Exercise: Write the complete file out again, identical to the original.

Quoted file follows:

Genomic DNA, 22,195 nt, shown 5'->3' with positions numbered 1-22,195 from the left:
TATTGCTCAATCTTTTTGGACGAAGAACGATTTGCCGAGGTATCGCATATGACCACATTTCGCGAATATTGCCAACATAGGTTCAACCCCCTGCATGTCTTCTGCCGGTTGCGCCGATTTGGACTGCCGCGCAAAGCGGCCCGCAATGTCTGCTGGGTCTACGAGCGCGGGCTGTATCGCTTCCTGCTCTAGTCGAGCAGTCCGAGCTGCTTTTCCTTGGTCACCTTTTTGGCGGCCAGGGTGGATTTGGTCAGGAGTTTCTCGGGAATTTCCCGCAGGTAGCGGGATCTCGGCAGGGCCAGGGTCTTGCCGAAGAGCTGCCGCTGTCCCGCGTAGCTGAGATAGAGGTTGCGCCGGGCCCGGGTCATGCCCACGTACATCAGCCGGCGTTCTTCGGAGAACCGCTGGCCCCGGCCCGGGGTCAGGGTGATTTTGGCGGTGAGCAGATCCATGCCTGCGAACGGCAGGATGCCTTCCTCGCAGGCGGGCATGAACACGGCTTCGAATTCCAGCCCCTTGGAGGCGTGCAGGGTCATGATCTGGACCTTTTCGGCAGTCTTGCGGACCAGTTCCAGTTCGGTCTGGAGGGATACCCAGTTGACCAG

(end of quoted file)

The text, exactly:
Genomic DNA, 22,195 nt, shown 5'->3' with positions numbered 1-22,195 from the left:
TATTGCTCAATCTTTTTGGACGAAGAACGATTTGCCGAGGTATCGCATATGACCACATTTCGCGAATATTGCCAACATAGGTTCAACCCCCTGCATGTCTTCTGCCGGTTGCGCCGATTTGGACTGCCGCGCAAAGCGGCCCGCAATGTCTGCTGGGTCTACGAGCGCGGGCTGTATCGCTTCCTGCTCTAGTCGAGCAGTCCGAGCTGCTTTTCCTTGGTCACCTTTTTGGCGGCCAGGGTGGATTTGGTCAGGAGTTTCTCGGGAATTTCCCGCAGGTAGCGGGATCTCGGCAGGGCCAGGGTCTTGCCGAAGAGCTGCCGCTGTCCCGCGTAGCTGAGATAGAGGTTGCGCCGGGCCCGGGTCATGCCCACGTACATCAGCCGGCGTTCTTCGGAGAACCGCTGGCCCCGGCCCGGGGTCAGGGTGATTTTGGCGGTGAGCAGATCCATGCCTGCGAACGGCAGGATGCCTTCCTCGCAGGCGGGCATGAACACGGCTTCGAATTCCAGCCCCTTGGAGGCGTGCAGGGTCATGATCTGGACCTTTTCGGCAGTCTTGCGGACCAGTTCCAGTTCGGTCTGGAGGGATACCCAGTTGACCAG